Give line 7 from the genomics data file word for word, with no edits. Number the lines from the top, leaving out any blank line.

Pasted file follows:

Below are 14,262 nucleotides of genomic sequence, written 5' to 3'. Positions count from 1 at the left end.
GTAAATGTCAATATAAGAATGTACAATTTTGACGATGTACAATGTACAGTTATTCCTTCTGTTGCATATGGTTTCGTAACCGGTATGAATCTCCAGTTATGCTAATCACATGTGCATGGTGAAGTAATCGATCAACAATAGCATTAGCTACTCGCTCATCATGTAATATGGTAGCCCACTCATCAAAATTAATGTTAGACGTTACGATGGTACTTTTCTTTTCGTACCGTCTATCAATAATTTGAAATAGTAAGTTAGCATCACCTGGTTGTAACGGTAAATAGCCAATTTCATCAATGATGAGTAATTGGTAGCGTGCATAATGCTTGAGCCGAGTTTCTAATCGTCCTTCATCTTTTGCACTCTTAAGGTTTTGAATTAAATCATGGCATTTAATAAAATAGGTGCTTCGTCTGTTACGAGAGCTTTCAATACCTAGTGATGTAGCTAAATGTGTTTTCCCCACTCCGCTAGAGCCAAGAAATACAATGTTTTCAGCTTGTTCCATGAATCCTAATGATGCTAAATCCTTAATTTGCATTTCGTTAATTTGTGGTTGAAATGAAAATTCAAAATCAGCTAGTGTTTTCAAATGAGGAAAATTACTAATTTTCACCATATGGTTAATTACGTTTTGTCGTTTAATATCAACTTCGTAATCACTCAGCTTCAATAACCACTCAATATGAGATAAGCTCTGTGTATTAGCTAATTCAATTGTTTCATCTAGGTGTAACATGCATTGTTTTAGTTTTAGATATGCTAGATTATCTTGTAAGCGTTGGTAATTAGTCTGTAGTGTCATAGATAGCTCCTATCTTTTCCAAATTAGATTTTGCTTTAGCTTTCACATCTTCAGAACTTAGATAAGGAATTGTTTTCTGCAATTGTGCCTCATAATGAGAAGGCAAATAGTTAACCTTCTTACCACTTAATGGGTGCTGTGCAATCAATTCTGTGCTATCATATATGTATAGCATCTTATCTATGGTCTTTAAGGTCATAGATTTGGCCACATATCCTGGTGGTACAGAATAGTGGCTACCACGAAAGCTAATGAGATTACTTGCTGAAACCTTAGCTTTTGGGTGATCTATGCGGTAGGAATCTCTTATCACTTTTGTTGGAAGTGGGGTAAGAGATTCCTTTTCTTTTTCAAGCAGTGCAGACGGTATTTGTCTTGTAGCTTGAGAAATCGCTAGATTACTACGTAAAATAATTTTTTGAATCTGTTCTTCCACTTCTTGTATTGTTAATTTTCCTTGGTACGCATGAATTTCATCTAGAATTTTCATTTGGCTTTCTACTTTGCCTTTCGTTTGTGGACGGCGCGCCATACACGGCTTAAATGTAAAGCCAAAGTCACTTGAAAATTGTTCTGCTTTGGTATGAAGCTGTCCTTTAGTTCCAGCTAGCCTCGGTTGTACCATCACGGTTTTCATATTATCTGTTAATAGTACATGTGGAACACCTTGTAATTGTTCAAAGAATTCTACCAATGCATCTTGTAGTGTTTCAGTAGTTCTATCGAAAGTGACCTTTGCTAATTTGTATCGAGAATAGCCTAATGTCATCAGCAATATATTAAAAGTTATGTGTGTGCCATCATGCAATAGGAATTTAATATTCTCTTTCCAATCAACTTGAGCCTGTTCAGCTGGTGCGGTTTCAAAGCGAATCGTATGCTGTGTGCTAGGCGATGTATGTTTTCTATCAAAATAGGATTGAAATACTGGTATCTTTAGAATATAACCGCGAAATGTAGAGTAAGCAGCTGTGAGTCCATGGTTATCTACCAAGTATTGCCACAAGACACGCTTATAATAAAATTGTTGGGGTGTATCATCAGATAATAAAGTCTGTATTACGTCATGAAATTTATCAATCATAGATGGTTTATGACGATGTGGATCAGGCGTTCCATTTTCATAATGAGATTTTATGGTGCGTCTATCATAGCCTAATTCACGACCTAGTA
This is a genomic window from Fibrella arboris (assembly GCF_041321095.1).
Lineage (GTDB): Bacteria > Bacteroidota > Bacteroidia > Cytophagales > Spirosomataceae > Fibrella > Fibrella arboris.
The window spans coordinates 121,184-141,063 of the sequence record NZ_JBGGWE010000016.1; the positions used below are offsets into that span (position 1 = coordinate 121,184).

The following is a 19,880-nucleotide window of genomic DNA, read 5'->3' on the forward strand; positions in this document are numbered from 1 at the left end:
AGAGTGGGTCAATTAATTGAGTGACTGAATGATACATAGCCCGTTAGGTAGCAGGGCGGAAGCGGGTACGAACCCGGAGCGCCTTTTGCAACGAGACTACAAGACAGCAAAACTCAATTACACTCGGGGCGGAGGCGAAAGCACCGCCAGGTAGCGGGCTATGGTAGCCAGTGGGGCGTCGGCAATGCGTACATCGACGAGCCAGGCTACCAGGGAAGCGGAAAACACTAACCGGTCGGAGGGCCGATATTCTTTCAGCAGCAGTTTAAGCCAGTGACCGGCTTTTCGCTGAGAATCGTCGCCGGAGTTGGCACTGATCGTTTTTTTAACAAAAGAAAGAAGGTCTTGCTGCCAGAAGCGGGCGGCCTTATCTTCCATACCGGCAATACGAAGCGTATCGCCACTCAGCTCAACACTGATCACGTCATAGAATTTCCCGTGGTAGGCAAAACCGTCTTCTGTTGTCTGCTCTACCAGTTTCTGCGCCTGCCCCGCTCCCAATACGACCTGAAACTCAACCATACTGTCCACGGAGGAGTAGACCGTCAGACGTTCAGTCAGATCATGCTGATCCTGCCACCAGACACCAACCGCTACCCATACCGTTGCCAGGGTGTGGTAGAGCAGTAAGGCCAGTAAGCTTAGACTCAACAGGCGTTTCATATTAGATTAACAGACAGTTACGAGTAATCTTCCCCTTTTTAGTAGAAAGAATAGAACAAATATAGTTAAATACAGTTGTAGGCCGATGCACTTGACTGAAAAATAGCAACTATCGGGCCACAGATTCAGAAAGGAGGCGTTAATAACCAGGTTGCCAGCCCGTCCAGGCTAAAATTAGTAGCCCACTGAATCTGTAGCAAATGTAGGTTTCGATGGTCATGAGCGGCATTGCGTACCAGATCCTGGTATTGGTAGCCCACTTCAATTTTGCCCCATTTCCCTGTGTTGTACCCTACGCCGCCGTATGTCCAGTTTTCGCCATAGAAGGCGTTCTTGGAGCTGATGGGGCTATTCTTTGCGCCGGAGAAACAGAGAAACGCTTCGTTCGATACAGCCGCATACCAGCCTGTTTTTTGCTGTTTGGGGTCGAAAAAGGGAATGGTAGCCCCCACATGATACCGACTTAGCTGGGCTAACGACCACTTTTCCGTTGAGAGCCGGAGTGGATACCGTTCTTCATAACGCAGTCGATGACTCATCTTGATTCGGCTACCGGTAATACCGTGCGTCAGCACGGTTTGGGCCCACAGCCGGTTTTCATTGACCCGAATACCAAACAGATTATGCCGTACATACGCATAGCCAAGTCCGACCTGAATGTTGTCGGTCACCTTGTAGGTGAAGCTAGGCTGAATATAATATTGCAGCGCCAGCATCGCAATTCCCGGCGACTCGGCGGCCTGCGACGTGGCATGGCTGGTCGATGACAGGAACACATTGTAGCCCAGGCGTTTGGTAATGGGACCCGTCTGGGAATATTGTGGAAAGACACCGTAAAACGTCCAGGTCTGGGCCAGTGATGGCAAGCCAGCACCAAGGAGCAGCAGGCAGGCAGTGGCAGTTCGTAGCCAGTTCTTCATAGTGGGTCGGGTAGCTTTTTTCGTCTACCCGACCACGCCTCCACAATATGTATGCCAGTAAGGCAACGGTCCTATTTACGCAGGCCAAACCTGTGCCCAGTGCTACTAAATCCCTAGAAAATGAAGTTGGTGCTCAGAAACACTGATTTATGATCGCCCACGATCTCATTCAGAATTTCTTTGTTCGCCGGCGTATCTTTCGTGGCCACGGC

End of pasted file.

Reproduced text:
AGAGTGGGTCAATTAATTGAGTGACTGAATGATACATAGCCCGTTAGGTAGCAGGGCGGAAGCGGGTACGAACCCGGAGCGCCTTTTGCAACGAGACTACAAGACAGCAAAACTCAATTACACTCGGGGCGGAGGCGAAAGCACCGCCAGGTAGCGGGCTATGGTAGCCAGTGGGGCGTCGGCAATGCGTACATCGACGAGCCAGGCTACCAGGGAAGCGGAAAACACTAACCGGTCGGAGGGCCGATATTCTTTCAGCAGCAGTTTAAGCCAGTGACCGGCTTTTCGCTGAGAATCGTCGCCGGAGTTGGCACTGATCGTTTTTTTAACAAAAGAAAGAAGGTCTTGCTGCCAGAAGCGGGCGGCCTTATCTTCCATACCGGCAATACGAAGCGTATCGCCACTCAGCTCAACACTGATCACGTCATAGAATTTCCCGTGGTAGGCAAAACCGTCTTCTGTTGTCTGCTCTACCAGTTTCTGCGCCTGCCCCGCTCCCAATACGACCTGAAACTCAACCATACTGTCCACGGAGGAGTAGACCGTCAGACGTTCAGTCAGATCATGCTGATCCTGCCACCAGACACCAACCGCTACCCATACCGTTGCCAGGGTGTGGTAGAGCAGTAAGGCCAGTAAGCTTAGACTCAACAGGCGTTTCATATTAGATTAACAGACAGTTACGAGTAATCTTCCCCTTTTTAGTAGAAAGAATAGAACAAATATAGTTAAATACAGTTGTAGGCCGATGCACTTGACTGAAAAATAGCAACTATCGGGCCACAGATTCAGAAAGGAGGCGTTAATAACCAGGTTGCCAGCCCGTCCAGGCTAAAATTAGTAGCCCACTGAATCTGTAGCAAATGTAGGTTTCGATGGTCATGAGCGGCATTGCGTACCAGATCCTGGTATTGGTAGCCCACTTCAATTTTGCCCCATTTCCCTGTGTTGTACCCTACGCCGCCGTATGTCCAGTTTTCGCCATAGAAGGCGTTCTTGGAGCTGATGGGGCTATTCTTTGCGCCGGAGAAACAGAGAAACGCTTCGTTCGATACAGCCGCATACCAGCCTGTTTTTTGCTGTTTGGGGTCGAAAAAGGGAATGGTAGCCCCCACATGATACCGACTTAGCTGGGCTAACGACCACTTTTCCGTTGAGAGCCGGAGTGGATACCGTTCTTCATAACGCAGTCGATGACTCATCTTGATTCGGCTACCGGTAATACCGTGCGTCAGCACGGTTTGGGCCCACAGCCGGTTTTCATTGACCCGAATACCAAACAGATTATGCCGTACATACGCATAGCCAAGTCCGACCTGAATGTTGTCGGTCACCTTGTAGGTGAAGCTAGGCTGAATATAATATTGCAGCGCCAGCATCGCAATTCCCGGCGACTCGGCGGCCTGCGACGTGGCATGGCTGGTCGATGACAGGAACACATTGTAGCCCAGGCGTTTGGTAATGGGACCCGTCTGGGAATATTGTGGAAAGACACCGTAAAACGTCCAGGTCTGGGCCAGTGATGGCAAGCCAGCACCAAGGAGCAGCAGGCAGGCAGTGGCAGTTCGTAGCCAGTTCTTCATAGTGGGTCGGGTAGCTTTTTTCGTCTACCCGACCACGCCTCCACAATATGTATGCCAGTAAGGCAACGGTCCTATTTACGCAGGCCAAACCTGTGCCCAGTGCTACTAAATCCCTAGAAAATGAAGTTGGTGCTCAGAAACACTGATTTATGATCGCCCACGATCTCATTCAGAATTTCTTTGTTCGCCGGCGTATCTTTCGTGGCCACGGC